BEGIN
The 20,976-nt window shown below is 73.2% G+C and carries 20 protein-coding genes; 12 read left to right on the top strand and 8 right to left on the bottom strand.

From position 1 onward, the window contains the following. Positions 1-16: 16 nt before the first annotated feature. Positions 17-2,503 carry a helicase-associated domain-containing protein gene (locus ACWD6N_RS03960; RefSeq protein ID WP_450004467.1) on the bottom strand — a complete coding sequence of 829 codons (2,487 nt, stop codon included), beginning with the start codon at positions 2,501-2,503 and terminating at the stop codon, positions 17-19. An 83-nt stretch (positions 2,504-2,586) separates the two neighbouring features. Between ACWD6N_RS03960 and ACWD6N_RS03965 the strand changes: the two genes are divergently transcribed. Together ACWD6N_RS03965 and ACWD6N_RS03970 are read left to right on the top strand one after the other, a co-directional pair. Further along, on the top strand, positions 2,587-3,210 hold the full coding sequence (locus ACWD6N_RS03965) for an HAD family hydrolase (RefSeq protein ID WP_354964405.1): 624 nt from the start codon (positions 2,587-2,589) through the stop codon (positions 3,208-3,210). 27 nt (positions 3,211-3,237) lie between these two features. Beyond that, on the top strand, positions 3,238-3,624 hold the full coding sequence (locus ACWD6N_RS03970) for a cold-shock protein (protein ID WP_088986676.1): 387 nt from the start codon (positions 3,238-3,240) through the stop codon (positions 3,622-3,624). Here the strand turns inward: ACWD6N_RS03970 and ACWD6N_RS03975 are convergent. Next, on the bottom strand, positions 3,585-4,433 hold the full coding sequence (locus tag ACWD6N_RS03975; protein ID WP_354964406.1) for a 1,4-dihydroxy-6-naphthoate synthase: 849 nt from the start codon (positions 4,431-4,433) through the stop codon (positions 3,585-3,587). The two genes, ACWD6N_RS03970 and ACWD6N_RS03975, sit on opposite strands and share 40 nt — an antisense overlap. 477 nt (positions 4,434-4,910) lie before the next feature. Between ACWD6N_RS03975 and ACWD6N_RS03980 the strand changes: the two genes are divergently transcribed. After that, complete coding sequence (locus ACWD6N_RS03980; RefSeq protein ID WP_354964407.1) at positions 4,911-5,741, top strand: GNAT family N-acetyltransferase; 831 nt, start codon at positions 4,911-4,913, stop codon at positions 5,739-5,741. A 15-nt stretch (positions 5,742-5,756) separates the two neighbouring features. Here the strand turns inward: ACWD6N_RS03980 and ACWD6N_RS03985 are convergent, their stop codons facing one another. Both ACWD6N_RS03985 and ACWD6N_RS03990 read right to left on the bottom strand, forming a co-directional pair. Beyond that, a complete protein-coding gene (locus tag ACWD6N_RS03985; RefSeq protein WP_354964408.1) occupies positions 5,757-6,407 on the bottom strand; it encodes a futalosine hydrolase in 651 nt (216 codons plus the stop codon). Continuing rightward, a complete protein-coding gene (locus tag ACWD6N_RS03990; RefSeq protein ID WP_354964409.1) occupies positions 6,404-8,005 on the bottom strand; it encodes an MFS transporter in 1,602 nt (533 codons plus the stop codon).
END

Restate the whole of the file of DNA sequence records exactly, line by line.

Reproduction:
The 20,976-nt window shown below is 73.2% G+C and carries 20 protein-coding genes; 12 read left to right on the top strand and 8 right to left on the bottom strand.

From position 1 onward, the window contains the following. Positions 1-16: 16 nt before the first annotated feature. Positions 17-2,503 carry a helicase-associated domain-containing protein gene (locus ACWD6N_RS03960; RefSeq protein ID WP_450004467.1) on the bottom strand — a complete coding sequence of 829 codons (2,487 nt, stop codon included), beginning with the start codon at positions 2,501-2,503 and terminating at the stop codon, positions 17-19. An 83-nt stretch (positions 2,504-2,586) separates the two neighbouring features. Between ACWD6N_RS03960 and ACWD6N_RS03965 the strand changes: the two genes are divergently transcribed. Together ACWD6N_RS03965 and ACWD6N_RS03970 are read left to right on the top strand one after the other, a co-directional pair. Further along, on the top strand, positions 2,587-3,210 hold the full coding sequence (locus ACWD6N_RS03965) for an HAD family hydrolase (RefSeq protein ID WP_354964405.1): 624 nt from the start codon (positions 2,587-2,589) through the stop codon (positions 3,208-3,210). 27 nt (positions 3,211-3,237) lie between these two features. Beyond that, on the top strand, positions 3,238-3,624 hold the full coding sequence (locus ACWD6N_RS03970) for a cold-shock protein (protein ID WP_088986676.1): 387 nt from the start codon (positions 3,238-3,240) through the stop codon (positions 3,622-3,624). Here the strand turns inward: ACWD6N_RS03970 and ACWD6N_RS03975 are convergent. Next, on the bottom strand, positions 3,585-4,433 hold the full coding sequence (locus tag ACWD6N_RS03975; protein ID WP_354964406.1) for a 1,4-dihydroxy-6-naphthoate synthase: 849 nt from the start codon (positions 4,431-4,433) through the stop codon (positions 3,585-3,587). The two genes, ACWD6N_RS03970 and ACWD6N_RS03975, sit on opposite strands and share 40 nt — an antisense overlap. 477 nt (positions 4,434-4,910) lie before the next feature. Between ACWD6N_RS03975 and ACWD6N_RS03980 the strand changes: the two genes are divergently transcribed. After that, complete coding sequence (locus ACWD6N_RS03980; RefSeq protein ID WP_354964407.1) at positions 4,911-5,741, top strand: GNAT family N-acetyltransferase; 831 nt, start codon at positions 4,911-4,913, stop codon at positions 5,739-5,741. A 15-nt stretch (positions 5,742-5,756) separates the two neighbouring features. Here the strand turns inward: ACWD6N_RS03980 and ACWD6N_RS03985 are convergent, their stop codons facing one another. Both ACWD6N_RS03985 and ACWD6N_RS03990 read right to left on the bottom strand, forming a co-directional pair. Beyond that, a complete protein-coding gene (locus tag ACWD6N_RS03985; RefSeq protein WP_354964408.1) occupies positions 5,757-6,407 on the bottom strand; it encodes a futalosine hydrolase in 651 nt (216 codons plus the stop codon). Continuing rightward, a complete protein-coding gene (locus tag ACWD6N_RS03990; RefSeq protein ID WP_354964409.1) occupies positions 6,404-8,005 on the bottom strand; it encodes an MFS transporter in 1,602 nt (533 codons plus the stop codon).